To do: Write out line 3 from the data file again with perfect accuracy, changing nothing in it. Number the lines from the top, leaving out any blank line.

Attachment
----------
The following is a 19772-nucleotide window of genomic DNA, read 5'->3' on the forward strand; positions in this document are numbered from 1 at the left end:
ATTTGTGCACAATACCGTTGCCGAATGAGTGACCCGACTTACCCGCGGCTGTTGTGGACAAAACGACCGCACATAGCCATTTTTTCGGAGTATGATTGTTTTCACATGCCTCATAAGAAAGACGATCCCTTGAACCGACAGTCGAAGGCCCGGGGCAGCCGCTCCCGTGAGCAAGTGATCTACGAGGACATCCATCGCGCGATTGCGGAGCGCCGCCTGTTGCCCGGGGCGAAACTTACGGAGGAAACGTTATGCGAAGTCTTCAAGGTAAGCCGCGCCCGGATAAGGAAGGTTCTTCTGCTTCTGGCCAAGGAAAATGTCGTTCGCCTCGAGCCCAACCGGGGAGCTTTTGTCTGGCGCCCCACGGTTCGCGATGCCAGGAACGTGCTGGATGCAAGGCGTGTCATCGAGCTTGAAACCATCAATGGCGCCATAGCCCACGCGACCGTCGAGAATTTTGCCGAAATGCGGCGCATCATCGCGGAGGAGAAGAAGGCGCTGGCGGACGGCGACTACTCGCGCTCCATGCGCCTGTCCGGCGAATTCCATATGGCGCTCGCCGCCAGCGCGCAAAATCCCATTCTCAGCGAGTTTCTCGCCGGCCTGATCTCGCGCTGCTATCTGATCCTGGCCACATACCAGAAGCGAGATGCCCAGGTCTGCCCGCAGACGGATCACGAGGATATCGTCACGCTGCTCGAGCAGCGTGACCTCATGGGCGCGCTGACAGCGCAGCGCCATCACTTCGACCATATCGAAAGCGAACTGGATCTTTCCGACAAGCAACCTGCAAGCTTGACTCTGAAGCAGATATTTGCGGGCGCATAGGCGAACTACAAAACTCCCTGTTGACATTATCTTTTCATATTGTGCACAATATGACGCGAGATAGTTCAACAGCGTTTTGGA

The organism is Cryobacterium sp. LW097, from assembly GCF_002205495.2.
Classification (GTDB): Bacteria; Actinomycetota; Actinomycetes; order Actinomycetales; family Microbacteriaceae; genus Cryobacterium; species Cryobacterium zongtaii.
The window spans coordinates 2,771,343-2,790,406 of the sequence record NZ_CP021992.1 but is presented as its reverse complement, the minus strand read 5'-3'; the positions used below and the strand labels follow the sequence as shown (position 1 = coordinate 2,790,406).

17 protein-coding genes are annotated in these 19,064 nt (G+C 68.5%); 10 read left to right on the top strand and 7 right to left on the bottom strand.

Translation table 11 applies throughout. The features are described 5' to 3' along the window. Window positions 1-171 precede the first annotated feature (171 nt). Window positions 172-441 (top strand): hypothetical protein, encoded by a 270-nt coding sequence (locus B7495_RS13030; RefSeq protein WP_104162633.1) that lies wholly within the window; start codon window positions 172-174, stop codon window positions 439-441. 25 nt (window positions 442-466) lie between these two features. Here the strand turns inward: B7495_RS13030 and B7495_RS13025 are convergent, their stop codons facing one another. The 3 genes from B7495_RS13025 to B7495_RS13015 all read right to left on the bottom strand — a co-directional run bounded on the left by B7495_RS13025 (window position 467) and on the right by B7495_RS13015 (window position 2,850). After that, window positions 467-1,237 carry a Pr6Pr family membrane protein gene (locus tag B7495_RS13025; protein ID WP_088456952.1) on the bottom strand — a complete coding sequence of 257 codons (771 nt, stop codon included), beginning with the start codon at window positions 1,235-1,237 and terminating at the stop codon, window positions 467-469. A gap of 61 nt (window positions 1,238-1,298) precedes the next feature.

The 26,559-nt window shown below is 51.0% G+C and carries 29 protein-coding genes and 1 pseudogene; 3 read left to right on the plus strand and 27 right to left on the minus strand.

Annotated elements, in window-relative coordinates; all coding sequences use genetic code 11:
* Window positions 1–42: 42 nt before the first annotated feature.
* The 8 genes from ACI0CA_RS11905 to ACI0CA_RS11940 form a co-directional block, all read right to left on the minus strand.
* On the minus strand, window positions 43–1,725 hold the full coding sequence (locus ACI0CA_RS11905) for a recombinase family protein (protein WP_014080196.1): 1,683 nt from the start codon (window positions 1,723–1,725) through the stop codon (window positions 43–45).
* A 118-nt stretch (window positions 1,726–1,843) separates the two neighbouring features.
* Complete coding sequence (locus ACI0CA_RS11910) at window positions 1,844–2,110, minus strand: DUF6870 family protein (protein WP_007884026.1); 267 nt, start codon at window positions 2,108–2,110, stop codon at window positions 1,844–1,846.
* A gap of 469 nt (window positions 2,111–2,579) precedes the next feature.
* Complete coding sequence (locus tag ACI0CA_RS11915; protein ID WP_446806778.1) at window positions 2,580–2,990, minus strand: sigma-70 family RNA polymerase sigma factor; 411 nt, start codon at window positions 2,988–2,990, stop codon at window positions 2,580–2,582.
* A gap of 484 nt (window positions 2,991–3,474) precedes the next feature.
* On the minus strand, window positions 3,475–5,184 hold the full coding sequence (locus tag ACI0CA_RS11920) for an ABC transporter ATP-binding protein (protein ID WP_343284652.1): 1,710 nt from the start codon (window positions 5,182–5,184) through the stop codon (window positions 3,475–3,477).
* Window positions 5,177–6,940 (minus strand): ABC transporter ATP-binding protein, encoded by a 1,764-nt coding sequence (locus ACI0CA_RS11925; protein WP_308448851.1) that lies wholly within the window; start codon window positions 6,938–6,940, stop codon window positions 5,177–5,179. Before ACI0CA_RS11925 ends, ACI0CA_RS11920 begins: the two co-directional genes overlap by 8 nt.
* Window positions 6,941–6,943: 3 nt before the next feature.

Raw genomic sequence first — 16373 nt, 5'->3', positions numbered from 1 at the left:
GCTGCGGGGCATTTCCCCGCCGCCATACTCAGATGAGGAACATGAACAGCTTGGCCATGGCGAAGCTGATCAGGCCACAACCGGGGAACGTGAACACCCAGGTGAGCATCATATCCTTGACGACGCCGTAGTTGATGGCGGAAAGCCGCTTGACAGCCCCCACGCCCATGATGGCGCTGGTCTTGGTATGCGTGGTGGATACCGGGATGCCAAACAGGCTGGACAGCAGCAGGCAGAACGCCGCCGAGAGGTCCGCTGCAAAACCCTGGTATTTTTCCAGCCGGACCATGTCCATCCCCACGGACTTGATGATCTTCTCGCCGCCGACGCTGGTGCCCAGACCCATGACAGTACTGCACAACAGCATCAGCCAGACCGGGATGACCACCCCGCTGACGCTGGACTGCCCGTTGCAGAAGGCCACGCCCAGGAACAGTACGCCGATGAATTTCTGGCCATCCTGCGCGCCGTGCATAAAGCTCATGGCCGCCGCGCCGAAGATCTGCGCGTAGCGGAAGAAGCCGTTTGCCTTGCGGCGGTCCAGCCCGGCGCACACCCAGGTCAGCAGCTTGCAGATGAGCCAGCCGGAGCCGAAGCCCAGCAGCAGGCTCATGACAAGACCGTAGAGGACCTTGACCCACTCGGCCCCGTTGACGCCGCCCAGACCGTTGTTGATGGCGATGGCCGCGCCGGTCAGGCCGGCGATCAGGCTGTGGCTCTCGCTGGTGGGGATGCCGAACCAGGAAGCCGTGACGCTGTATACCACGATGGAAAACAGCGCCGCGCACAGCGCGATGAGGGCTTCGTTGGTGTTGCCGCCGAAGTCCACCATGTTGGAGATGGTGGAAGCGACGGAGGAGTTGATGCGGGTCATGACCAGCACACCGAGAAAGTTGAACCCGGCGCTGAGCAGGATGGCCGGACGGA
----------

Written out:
The organism is Cryobacterium sp. LW097, from assembly GCF_002205495.2.